The T cell receptor for antigen (TCR) is a multisubunit complex that consists of at least seven polypeptides: the clonotypic, disulfide-linked α/β heterodimer that is noncovalently associated with the invariant polypeptides of the CD3 complex (CD3-γ, -δ, -ε) and ζ, a disulfide-linked homodimer. We achieved the complete assembly of the human TCR in an in vitro transcription/translation system supplemented with dog pancreas microsomes by simultaneous translation of the messenger RNAs encoding the TCR-α, -β and CD3-γ, -δ, -ε, and -ζ subunits. CD3-ε, one of the subunits that initiates the assembly of the TCR in living cells, forms misfolded, disulfide-linked homooligomers when translated alone. However, co-translation of one of its first binding partners in the course of assembly, CD3-γ or -δ, led to the expression of mainly monomeric and correctly folded ε subunits, the only form we could detect as part of a properly assembled TCR complex. In the absence of these subunits, the ER-resident chaperone calnexin interacted with oligomeric, i.e. misfolded, structures of CD3-ε in a glycan-independent manner. A glycan-dependent interaction between CD3-ε and calnexin was mediated by CD3-γ and concerned only monomeric CD3-ε complexed with CD3-γ, but was dispensable for proper folding of CD3-ε. We suggest that in addition to its signaling function, CD3-ε serves as a monitor for proper subunit assembly of the TCR.

Most T lymphocytes express on their plasma membrane the TCR–CD3 complex. This multisubunit receptor has served as a paradigm for the analysis of the biogenesis of multimembrane proteins, and shown how, in the absence of a properly assembled complex, the remaining subunits are purged from the endoplasmic reticulum (ER)1 (1).

At the cell surface, the clonotypic TCR-α and -β subunits appear as a disulfide-linked heterodimer that constitutes the true ligand binding unit and determines the specificity of the receptor. To transduce extracellular signals into the cytoplasm, the TCR associates noncovalently with a number of accessory polypeptides, jointly referred to as the CD3 complex. This complex consists of the evolutionarily related CD3-γ, -δ, and -ε subunits, all of which belong to the Ig gene family (24), and a disulfide-linked homodimer of the TCR-ζ subunit. The ζ chain, a member of the gene family that also includes the γ chain of the high affinity IgE receptor, lies largely on the cytoplasmic side of the plasma membrane and has an extracellular domain of only nine residues (5). Although the occurrence of γε, δε, δεα, γεβ, αβγδε2, and αβγδε2ζ2 structures has been reported in vivo (6, 7), the exact stoichiometry of a completely assembled TCR–CD3 complex remains to be determined accurately (8).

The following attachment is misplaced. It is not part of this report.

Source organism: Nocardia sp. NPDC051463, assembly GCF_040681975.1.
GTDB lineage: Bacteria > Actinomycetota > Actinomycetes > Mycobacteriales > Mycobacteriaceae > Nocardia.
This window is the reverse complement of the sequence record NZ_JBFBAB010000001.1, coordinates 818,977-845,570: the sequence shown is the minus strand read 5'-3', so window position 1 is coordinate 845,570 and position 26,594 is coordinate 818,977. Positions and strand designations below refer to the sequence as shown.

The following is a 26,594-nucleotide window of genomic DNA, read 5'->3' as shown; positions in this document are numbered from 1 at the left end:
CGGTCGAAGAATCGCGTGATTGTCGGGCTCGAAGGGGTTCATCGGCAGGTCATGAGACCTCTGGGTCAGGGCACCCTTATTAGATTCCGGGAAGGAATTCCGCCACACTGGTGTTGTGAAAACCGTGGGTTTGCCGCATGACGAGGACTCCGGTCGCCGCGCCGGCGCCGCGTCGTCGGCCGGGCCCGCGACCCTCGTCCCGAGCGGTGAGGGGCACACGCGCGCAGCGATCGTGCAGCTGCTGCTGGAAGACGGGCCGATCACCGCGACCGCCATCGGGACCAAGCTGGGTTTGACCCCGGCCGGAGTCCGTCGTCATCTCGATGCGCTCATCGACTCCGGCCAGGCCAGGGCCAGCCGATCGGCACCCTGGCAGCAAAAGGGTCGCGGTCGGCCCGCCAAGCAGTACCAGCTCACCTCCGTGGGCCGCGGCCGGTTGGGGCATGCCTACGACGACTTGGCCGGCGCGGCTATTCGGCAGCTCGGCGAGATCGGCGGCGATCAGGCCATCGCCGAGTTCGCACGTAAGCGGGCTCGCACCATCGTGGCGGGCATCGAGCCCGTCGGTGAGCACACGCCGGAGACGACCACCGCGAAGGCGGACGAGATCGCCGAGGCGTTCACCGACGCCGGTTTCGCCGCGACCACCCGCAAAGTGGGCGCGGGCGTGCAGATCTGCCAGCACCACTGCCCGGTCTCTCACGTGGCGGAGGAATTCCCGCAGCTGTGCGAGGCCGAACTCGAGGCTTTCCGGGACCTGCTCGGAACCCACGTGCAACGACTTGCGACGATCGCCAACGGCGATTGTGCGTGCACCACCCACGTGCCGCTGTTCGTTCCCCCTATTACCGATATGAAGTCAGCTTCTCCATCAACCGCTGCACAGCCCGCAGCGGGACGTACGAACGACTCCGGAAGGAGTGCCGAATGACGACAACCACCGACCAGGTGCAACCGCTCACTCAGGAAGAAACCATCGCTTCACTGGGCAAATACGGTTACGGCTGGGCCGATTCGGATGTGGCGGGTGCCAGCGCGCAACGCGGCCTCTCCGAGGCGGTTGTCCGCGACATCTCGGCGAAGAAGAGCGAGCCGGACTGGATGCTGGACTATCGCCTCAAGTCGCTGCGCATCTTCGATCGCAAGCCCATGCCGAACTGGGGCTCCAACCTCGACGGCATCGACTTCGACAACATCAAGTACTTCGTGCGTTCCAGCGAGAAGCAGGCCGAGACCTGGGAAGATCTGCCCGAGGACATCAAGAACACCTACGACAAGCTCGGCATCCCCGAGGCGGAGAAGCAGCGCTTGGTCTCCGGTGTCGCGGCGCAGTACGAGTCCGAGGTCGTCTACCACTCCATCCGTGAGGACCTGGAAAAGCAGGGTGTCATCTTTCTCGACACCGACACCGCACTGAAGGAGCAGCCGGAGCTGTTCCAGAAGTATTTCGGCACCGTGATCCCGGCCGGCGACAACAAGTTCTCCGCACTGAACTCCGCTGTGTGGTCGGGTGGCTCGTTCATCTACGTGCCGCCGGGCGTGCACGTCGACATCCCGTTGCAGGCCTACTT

Besides fulfilling signaling functions, the CD3 subunits and the ζ chain are also required for cell surface expression of the TCR-α/β heterodimer (9, 10). The efficiency of TCR assembly in the ER determines receptor density at the cell surface of T cells; single subunits that fail to join a complex are retained in the ER and subsequently degraded (11), whereas partial complexes are targeted to lysosomal compartments for destruction (10).

The molecular determinants underlying the subunit-specific interactions that promote assembly and the degradation of single TCR–CD3 subunits in the ER have been the subject of intensive research, but are still not fully understood. Experimental evidence supports an assembly model based on salt bridges formed in the lipid bilayer between charged residues within the transmembrane of the individual TCR subunits (12). The presence of these charged residues in the transmembrane domains of single TCR-α, -β, and CD3-δ subunits has been shown to play a key role in rapid ER degradation (13). In addition, the role of extracellular domains in the assembly of the TCR subunits has been well documented in several studies (14, 15). Furthermore, the ζ homodimer seems to monitor the quaternary structure of the partial TCR–CD3 complex to ensure that only functionally active complexes are displayed at the cell surface. It is seen in association only with completely assembled receptor complexes and, in the absence of ζ2 homodimers, surface expression of TCR is compromised (10). The ζ2 homodimer may be associated with the TCR complex only peripherally, as it can apparently be exchanged for ζ subunits that reside at the cell surface (16).